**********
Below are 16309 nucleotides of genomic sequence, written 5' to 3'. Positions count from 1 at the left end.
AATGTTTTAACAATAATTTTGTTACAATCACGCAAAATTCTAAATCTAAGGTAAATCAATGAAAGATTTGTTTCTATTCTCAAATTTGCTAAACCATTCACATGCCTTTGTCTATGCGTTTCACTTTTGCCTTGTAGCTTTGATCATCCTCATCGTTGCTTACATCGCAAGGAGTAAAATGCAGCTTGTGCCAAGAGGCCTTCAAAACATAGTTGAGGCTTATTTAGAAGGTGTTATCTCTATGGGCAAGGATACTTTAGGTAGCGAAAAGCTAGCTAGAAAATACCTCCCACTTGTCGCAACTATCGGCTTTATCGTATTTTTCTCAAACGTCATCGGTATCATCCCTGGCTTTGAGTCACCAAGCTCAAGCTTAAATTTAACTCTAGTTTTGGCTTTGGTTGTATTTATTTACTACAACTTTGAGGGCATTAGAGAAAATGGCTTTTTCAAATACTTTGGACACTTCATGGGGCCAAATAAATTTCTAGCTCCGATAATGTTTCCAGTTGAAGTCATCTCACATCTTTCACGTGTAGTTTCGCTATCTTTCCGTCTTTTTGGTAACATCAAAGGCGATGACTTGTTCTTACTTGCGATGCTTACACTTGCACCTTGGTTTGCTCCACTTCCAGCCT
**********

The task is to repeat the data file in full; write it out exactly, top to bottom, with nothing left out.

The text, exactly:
Below are 16309 nucleotides of genomic sequence, written 5' to 3'. Positions count from 1 at the left end.
AATGTTTTAACAATAATTTTGTTACAATCACGCAAAATTCTAAATCTAAGGTAAATCAATGAAAGATTTGTTTCTATTCTCAAATTTGCTAAACCATTCACATGCCTTTGTCTATGCGTTTCACTTTTGCCTTGTAGCTTTGATCATCCTCATCGTTGCTTACATCGCAAGGAGTAAAATGCAGCTTGTGCCAAGAGGCCTTCAAAACATAGTTGAGGCTTATTTAGAAGGTGTTATCTCTATGGGCAAGGATACTTTAGGTAGCGAAAAGCTAGCTAGAAAATACCTCCCACTTGTCGCAACTATCGGCTTTATCGTATTTTTCTCAAACGTCATCGGTATCATCCCTGGCTTTGAGTCACCAAGCTCAAGCTTAAATTTAACTCTAGTTTTGGCTTTGGTTGTATTTATTTACTACAACTTTGAGGGCATTAGAGAAAATGGCTTTTTCAAATACTTTGGACACTTCATGGGGCCAAATAAATTTCTAGCTCCGATAATGTTTCCAGTTGAAGTCATCTCACATCTTTCACGTGTAGTTTCGCTATCTTTCCGTCTTTTTGGTAACATCAAAGGCGATGACTTGTTCTTACTTGCGATGCTTACACTTGCACCTTGGTTTGCTCCACTTCCAGCCT